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Dominick Cruz: A Champ With Many Critics and No Real Challenges

Dominick Cruz and Dana White see a big future for the UFC's bantamweight division, but for now, all I see is a one-man stomping ground. After going to plan B and still soundly defeating Demetrious Johnson on the judges' scorecards, who is going to beat Cruz? He's already beaten most of the top fighters in a somewhat thin division, and there really isn't anyone on the way up who has shown the all-around game to alter what he does and take the fight to him.

Johnson had half of the equation down on Saturday. He took the fight to Cruz, standing in the pocket and aggressively moving forward. Instead of being drowned by Cruz's volume, he threw first and often. A lot of good that did him. Johnson couldn't keep the fight where he needed, getting taken down to the mat on 10 of 19 Cruz attempts and losing handily on all three judges' scorecards.

Counting his time as the WEC champ, Cruz has now held the bantamweight title for 577 days. He's defeated Johnson, Urijah Faber, Joseph Benavidez (twice), Scott Jorgensen and Brian Bowles. Who is left for him? What is left for him? At 26 years old, is he already out of challenges?

Cruz is as dangerous a positional fighter as we have seen in lower-weight MMA. Where Urijah Faber has always taken risks that put him in danger and Miguel Torres had no problem fighting off his back, where Takanori Gomi welcomed standup exchanges, Cruz prefers battlefield tactics over brawn.

That approach is the hallmark of his success, and it's also the frustration of his critics.

With most fighters, you can say he's very good at one specific thing, like wrestling or jiu-jitsu. With Cruz, though, he's just very good at mixed martial arts.

His striking gets lauded for his footwork, but he's not exceptionally accurate, landing only 30 percent of his thrown strikes.

His wrestling was his savior on Saturday, but his career takedown accuracy? Only 56 percent. A solid number, but not elite.

He doesn't have one-punch knockout power, he hasn't submitted anyone in five years and he's not a physical freak of strength.

Somehow, these above average passing grades in all categories add up to make the division's best.

The crazy thing about Cruz's success is that he truly doesn't have a whole lot of room for error. Over and over, we hear that a fighter should never leave the fight in the hands of the judges, but Cruz has been to a decision 12 times in his career, and he's never lost one. Since becoming a Zuffa fighter, he's waited for a decision eight times, and eight times the announcer called out his name.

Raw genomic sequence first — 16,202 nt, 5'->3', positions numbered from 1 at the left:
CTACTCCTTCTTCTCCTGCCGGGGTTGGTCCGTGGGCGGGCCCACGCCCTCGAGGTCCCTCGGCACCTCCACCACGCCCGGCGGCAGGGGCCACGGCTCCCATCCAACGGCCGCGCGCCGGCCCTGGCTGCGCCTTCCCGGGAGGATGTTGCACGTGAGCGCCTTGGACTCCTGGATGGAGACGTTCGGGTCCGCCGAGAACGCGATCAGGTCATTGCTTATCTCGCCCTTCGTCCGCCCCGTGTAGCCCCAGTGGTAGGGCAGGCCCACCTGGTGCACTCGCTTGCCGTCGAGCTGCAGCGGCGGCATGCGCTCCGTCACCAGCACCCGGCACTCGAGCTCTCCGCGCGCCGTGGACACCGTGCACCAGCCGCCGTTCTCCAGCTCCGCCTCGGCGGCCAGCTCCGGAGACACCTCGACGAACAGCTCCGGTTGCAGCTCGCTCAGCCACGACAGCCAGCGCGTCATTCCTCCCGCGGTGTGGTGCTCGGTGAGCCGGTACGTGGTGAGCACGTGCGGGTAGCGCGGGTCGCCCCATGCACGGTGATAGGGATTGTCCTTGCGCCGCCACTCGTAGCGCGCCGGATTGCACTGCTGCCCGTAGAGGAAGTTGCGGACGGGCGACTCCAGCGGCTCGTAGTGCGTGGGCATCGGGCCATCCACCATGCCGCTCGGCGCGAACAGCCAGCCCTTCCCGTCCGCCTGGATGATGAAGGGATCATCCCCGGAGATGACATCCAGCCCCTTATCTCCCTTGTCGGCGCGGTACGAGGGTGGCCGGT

That's not luck. This isn't coin-flipping. Cruz is simply great at adjusting on the fly, continually exploiting small advantages and coming into every fight prepared to go to the final bell. Against Johnson, he needed it. Johnson may have won only a single round on a single judge's scorecard, but he came to give the champion a fight.

The 5-foot-3 Johnson, though, is probably better equipped to fight as a flyweight, and the strength differential was too much to overcome. If he could have stuffed a few more takedowns, the judges' job would not have been quite so easy.

Cruz said afterward that it's his aim to prove to fans that the 135-pound weight class is the most exciting one in MMA, but to do that, he's going to have to fight shadows from his past. That's because UFC president Dana White recently admitted that it would be hard not to give a rematch to the winner of November's Brian Bowles vs. Urijah Faber fight.

Faber continues to be an exciting fighter, but he has lost four straight title matches in just the last three years, and dropped a clear decision to Cruz in July. What does Cruz have to gain in fighting him again so quickly? (And frankly, at what point does Faber's chances run out?) Bowles had his fight against Cruz stopped due to a hand injury, so at least he wasn't decisively beaten.

Beyond those two, there isn't anyone who looks to be on the verge of wresting his title away.

Renan Barao is 26-1, but he's yet to face anyone in the top 10. Michael McDonald has been impressive, but he too hasn't yet moved into the upper tier of the division. Miguel Torres has lost three of his last five, so he has some work to do. In the distance, there are tumbleweeds and rematches for a fighter who's barely been threatened.

So what can Cruz do to add to his legacy? Well, finish, for one. The Bowles' fight may be a TKO on his fight ledger, but fighters don't dream of winning on an opponent's self-sustained injury. Any criticism can be somewhat muted by the fact that he's basically laid waste to the division. There's really no one on the horizon who he's not equipped to beat. But when you've proven yourself the best, the expectations only begin to grow. Georges St-Pierre gets criticized for not finishing, and Anderson Silva has faced down storms of anger at times he's been unfocused.

Cruz has stated that he wants to be the best and to carry his division to the masses. He's accomplished the first task, but to do the second requires imagination-capturing performances. And the reality is that as good as he's fought, as impressive as his romp through the bantamweights has been, fans don't fantasize about decisions being read off scorecards.